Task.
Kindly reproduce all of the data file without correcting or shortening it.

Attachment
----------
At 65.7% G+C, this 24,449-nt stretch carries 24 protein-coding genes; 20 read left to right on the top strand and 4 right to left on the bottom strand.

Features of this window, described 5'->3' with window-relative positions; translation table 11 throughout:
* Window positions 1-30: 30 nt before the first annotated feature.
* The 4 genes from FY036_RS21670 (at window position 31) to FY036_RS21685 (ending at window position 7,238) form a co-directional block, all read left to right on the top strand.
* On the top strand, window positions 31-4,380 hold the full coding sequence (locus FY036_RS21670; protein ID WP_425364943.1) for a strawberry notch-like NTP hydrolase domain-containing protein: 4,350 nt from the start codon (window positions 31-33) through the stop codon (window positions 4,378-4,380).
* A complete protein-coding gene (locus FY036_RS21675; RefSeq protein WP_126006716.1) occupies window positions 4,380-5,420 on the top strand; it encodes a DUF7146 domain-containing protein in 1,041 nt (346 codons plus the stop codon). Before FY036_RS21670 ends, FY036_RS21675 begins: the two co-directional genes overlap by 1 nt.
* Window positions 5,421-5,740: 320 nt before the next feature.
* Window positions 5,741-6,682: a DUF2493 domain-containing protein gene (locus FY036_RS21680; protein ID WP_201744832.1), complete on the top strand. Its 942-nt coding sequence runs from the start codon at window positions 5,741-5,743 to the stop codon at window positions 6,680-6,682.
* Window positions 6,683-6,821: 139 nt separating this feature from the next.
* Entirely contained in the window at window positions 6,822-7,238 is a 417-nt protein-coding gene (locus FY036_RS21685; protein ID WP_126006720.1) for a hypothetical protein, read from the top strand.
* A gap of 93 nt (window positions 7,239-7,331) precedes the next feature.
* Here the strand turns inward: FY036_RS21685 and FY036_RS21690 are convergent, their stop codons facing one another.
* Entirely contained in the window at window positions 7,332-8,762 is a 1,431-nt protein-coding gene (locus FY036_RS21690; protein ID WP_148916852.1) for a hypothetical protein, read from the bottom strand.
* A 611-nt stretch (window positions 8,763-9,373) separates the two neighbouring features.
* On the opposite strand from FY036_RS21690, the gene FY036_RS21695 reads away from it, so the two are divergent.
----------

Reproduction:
At 65.7% G+C, this 24,449-nt stretch carries 24 protein-coding genes; 20 read left to right on the top strand and 4 right to left on the bottom strand.

Features of this window, described 5'->3' with window-relative positions; translation table 11 throughout:
* Window positions 1-30: 30 nt before the first annotated feature.
* The 4 genes from FY036_RS21670 (at window position 31) to FY036_RS21685 (ending at window position 7,238) form a co-directional block, all read left to right on the top strand.
* On the top strand, window positions 31-4,380 hold the full coding sequence (locus FY036_RS21670; protein ID WP_425364943.1) for a strawberry notch-like NTP hydrolase domain-containing protein: 4,350 nt from the start codon (window positions 31-33) through the stop codon (window positions 4,378-4,380).
* A complete protein-coding gene (locus FY036_RS21675; RefSeq protein WP_126006716.1) occupies window positions 4,380-5,420 on the top strand; it encodes a DUF7146 domain-containing protein in 1,041 nt (346 codons plus the stop codon). Before FY036_RS21670 ends, FY036_RS21675 begins: the two co-directional genes overlap by 1 nt.
* Window positions 5,421-5,740: 320 nt before the next feature.
* Window positions 5,741-6,682: a DUF2493 domain-containing protein gene (locus FY036_RS21680; protein ID WP_201744832.1), complete on the top strand. Its 942-nt coding sequence runs from the start codon at window positions 5,741-5,743 to the stop codon at window positions 6,680-6,682.
* Window positions 6,683-6,821: 139 nt separating this feature from the next.
* Entirely contained in the window at window positions 6,822-7,238 is a 417-nt protein-coding gene (locus FY036_RS21685; protein ID WP_126006720.1) for a hypothetical protein, read from the top strand.
* A gap of 93 nt (window positions 7,239-7,331) precedes the next feature.
* Here the strand turns inward: FY036_RS21685 and FY036_RS21690 are convergent, their stop codons facing one another.
* Entirely contained in the window at window positions 7,332-8,762 is a 1,431-nt protein-coding gene (locus FY036_RS21690; protein ID WP_148916852.1) for a hypothetical protein, read from the bottom strand.
* A 611-nt stretch (window positions 8,763-9,373) separates the two neighbouring features.
* On the opposite strand from FY036_RS21690, the gene FY036_RS21695 reads away from it, so the two are divergent.